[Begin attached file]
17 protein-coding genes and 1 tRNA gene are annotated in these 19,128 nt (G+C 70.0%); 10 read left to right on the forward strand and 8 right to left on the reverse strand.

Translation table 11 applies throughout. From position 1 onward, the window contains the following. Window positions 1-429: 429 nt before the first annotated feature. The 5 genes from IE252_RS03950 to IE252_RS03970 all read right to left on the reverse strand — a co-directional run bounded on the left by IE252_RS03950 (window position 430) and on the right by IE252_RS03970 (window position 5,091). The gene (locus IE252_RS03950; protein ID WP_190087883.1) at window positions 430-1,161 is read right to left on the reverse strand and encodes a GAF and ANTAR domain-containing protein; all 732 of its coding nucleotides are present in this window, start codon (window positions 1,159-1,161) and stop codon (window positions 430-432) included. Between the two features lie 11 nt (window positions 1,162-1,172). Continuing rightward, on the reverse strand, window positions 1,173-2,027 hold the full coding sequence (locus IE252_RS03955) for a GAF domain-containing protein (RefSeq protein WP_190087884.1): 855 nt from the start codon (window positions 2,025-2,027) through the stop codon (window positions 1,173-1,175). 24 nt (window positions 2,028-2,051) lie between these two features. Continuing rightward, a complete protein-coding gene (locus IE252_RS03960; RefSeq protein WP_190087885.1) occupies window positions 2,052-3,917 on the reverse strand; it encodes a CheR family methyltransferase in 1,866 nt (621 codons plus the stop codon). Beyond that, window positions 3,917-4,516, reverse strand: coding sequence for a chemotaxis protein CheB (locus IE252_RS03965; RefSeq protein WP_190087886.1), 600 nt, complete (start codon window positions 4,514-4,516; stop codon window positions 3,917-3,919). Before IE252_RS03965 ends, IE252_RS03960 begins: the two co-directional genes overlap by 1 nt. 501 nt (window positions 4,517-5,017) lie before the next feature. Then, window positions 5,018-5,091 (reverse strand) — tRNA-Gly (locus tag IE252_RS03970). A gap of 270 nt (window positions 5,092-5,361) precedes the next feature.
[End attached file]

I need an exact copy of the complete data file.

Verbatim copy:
17 protein-coding genes and 1 tRNA gene are annotated in these 19,128 nt (G+C 70.0%); 10 read left to right on the forward strand and 8 right to left on the reverse strand.

Translation table 11 applies throughout. From position 1 onward, the window contains the following. Window positions 1-429: 429 nt before the first annotated feature. The 5 genes from IE252_RS03950 to IE252_RS03970 all read right to left on the reverse strand — a co-directional run bounded on the left by IE252_RS03950 (window position 430) and on the right by IE252_RS03970 (window position 5,091). The gene (locus IE252_RS03950; protein ID WP_190087883.1) at window positions 430-1,161 is read right to left on the reverse strand and encodes a GAF and ANTAR domain-containing protein; all 732 of its coding nucleotides are present in this window, start codon (window positions 1,159-1,161) and stop codon (window positions 430-432) included. Between the two features lie 11 nt (window positions 1,162-1,172). Continuing rightward, on the reverse strand, window positions 1,173-2,027 hold the full coding sequence (locus IE252_RS03955) for a GAF domain-containing protein (RefSeq protein WP_190087884.1): 855 nt from the start codon (window positions 2,025-2,027) through the stop codon (window positions 1,173-1,175). 24 nt (window positions 2,028-2,051) lie between these two features. Continuing rightward, a complete protein-coding gene (locus IE252_RS03960; RefSeq protein WP_190087885.1) occupies window positions 2,052-3,917 on the reverse strand; it encodes a CheR family methyltransferase in 1,866 nt (621 codons plus the stop codon). Beyond that, window positions 3,917-4,516, reverse strand: coding sequence for a chemotaxis protein CheB (locus IE252_RS03965; RefSeq protein WP_190087886.1), 600 nt, complete (start codon window positions 4,514-4,516; stop codon window positions 3,917-3,919). Before IE252_RS03965 ends, IE252_RS03960 begins: the two co-directional genes overlap by 1 nt. 501 nt (window positions 4,517-5,017) lie before the next feature. Then, window positions 5,018-5,091 (reverse strand) — tRNA-Gly (locus tag IE252_RS03970). A gap of 270 nt (window positions 5,092-5,361) precedes the next feature.